Special Issue "Advanced Manufacturing of Metals"

A special issue of Applied Sciences (ISSN 2076-3417). This special issue belongs to the section "Applied Industrial Technologies".

Deadline for manuscript submissions: 31 March 2021.

Special Issue Editor

Dr. Marco Sortino
Website
Guest Editor
Department of Electrical, Managerial and Mechanical Engineering, University of Udine, Italy
Interests: rapid prototyping; disassembly; micromachining and molding of micro-components; monitoring and optimization of machining processes; modeling and dynamics of machining processes; intelligent machining systems and adaptive control; machinability of metallic materials; statistical techniques for process control; manufacturing of parts for biomedical application; laser welding and cutting

Special Issue Information

Dear Colleagues,

Advanced manufacturing of metals refers to the creation of metal structures by cutting, bending, and assembling processes. It is an additive manufacturing process involving the creation of machines, parts, and structures from various raw materials. Industrial production employs a multitude of value-added processes, including welding, cutting, forming, and machining. Welding is the main focus of steel fabrication, whereby formed and machined parts are assembled and tack-welded in place then rechecked for accuracy; cutting and burning are a variety of the tools used to cut raw material; forming converts flat sheet metal into 3D parts by applying force without adding or removing material; and machining is a specialized trade of removing material from a block of metal to make a desired shape. Fab shops generally have some machining capability and use metal lathes, mills, drills, and other portable machining tools. Most solid components are machined, for example, gears, bolts, screws, and nuts. Examples of standard metal fabrication materials are plate metal, formed and expanded metal, tube stock, welding wire/welding rod, and casting.

The aim of this Special Issue is to present the state-of-the-art research on various domains of expertise related to the Special Issue theme.

The following are some examples of the topics proposed for this Special Issue:

  • Additive manufacturing, 3D printing
  • Advanced robotics and other intelligent production systems
  • Principal machining processes: turning, drilling, and milling
  • New industrial platform technologies

Dr. Marco Sortino
Guest Editor

Manuscript Submission Information

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Submitted manuscripts should not have been published previously, nor be under consideration for publication elsewhere (except conference proceedings papers). All manuscripts are thoroughly refereed through a single-blind peer-review process. A guide for authors and other relevant information for submission of manuscripts is available on the Instructions for Authors page. Applied Sciences is an international peer-reviewed open access semimonthly journal published by MDPI.

Please visit the Instructions for Authors page before submitting a manuscript. The Article Processing Charge (APC) for publication in this open access journal is 1800 CHF (Swiss Francs). Submitted papers should be well formatted and use good English. Authors may use MDPI's English editing service prior to publication or during author revisions.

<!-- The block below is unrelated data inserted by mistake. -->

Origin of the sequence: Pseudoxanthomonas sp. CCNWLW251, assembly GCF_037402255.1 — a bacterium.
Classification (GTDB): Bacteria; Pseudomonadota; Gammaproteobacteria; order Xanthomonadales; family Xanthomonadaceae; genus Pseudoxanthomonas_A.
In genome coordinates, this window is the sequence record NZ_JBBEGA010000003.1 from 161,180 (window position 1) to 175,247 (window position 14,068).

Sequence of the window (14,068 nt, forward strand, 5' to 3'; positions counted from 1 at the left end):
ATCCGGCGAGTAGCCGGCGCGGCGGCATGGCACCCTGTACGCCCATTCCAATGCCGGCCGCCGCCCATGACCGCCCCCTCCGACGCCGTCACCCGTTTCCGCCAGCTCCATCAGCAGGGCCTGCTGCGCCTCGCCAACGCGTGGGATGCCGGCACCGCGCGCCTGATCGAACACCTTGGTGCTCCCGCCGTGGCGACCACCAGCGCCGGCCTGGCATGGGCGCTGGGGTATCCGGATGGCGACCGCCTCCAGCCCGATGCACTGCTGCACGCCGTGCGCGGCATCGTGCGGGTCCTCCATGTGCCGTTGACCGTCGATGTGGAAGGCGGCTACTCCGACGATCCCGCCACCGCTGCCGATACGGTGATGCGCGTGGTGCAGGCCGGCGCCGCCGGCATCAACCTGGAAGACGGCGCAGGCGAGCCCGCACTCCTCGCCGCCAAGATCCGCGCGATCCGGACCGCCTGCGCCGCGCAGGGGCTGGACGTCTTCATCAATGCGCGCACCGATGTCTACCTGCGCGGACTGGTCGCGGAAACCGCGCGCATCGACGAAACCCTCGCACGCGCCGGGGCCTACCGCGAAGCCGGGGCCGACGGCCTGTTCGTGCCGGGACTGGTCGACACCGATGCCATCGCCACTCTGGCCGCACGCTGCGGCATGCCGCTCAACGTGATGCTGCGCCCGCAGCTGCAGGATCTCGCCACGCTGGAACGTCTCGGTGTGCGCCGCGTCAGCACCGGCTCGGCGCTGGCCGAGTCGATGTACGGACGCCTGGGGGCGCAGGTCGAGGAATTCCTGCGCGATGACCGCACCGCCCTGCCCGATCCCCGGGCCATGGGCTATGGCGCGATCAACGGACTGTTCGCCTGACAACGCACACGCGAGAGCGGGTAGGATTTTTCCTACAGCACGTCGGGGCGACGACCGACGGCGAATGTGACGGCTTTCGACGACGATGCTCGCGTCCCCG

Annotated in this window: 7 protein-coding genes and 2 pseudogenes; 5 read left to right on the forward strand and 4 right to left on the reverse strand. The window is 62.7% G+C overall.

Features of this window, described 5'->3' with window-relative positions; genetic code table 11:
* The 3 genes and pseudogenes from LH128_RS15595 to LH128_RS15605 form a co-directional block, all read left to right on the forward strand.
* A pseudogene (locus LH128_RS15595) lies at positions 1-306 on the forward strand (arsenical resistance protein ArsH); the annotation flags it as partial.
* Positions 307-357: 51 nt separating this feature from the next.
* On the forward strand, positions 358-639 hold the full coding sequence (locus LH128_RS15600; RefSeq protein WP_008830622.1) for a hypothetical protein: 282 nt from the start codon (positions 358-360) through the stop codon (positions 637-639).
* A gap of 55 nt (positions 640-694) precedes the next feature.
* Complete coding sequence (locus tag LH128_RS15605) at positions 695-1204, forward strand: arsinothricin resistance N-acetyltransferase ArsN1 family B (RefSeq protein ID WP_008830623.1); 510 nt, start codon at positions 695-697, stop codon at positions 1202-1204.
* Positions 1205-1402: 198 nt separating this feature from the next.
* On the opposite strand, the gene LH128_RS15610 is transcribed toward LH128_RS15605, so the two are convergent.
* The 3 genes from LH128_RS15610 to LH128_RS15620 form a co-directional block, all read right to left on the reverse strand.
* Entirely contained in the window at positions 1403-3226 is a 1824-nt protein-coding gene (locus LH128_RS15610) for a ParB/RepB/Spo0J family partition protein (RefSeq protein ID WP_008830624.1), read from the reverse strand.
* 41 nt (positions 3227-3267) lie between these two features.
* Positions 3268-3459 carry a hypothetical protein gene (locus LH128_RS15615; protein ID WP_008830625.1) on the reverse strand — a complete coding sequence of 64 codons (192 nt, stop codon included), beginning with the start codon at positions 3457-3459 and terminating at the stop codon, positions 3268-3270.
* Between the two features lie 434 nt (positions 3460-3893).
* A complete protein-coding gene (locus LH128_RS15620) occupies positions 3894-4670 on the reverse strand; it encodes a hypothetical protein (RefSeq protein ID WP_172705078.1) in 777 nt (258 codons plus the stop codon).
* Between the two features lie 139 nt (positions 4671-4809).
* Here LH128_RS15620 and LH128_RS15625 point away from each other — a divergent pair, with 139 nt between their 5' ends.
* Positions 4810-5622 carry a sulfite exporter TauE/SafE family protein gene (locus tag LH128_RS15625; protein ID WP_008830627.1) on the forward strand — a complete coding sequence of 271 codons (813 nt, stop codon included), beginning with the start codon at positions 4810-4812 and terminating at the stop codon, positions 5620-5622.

Keywords

  • milling
  • metal cutting
  • laser melting
  • additive manufacturing
  • 3D printing
  • mechanical processes
  • intelligent manufacturing

Published Papers (1 paper)

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Research

Open AccessArticle
Evaluation of Tensile Shear Strength under Salt Spray Test on Dissimilar Metal Spot Welding of Aluminum Alloy and Galvannealed Steel Sheet
Appl. Sci. 2020, 10(22), 8116; https://doi.org/10.3390/app10228116 - 16 Nov 2020
Abstract
In order to reduce the weight of parts in the automobile and electronic industries, various research on dissimilar welding techniques of aluminum and steel is being carried out. Since dissimilar materials have different physical and electrochemical characteristics, joining through conventional fusion welding is [...] Read more.
In order to reduce the weight of parts in the automobile and electronic industries, various research on dissimilar welding techniques of aluminum and steel is being carried out. Since dissimilar materials have different physical and electrochemical characteristics, joining through conventional fusion welding is challenging, and there is a high probability of a decrease in strength of the welded joints. To solve this problem, a mechanical fastening method is mainly applied to join dissimilar parts with different material properties, but this process has disadvantages in terms of productivity improvement and cost reduction because additional consumables, such as rivets, are required. In this research, we investigated the optimization of the weld bonding conditions of joints using epoxy-based adhesive bonding and DeltaSpot welding for Al/Fe dissimilar materials. For each experimental condition, the corrosion resistance and tensile shear strength of the welded joints were evaluated according to salt spray test times of 0 h, 640 h, 1280 h, and 1920 h. As a whole, as the salt spray test time increased, the tensile shear strength of the welded joints decreased. It was confirmed that weld bonding, after manual polishing of the aluminum side, resulted in the highest average tensile shear strength of 5.88 kN at 1920 h, which was an increase compared with other conditions. Full article
(This article belongs to the Special Issue Advanced Manufacturing of Metals)
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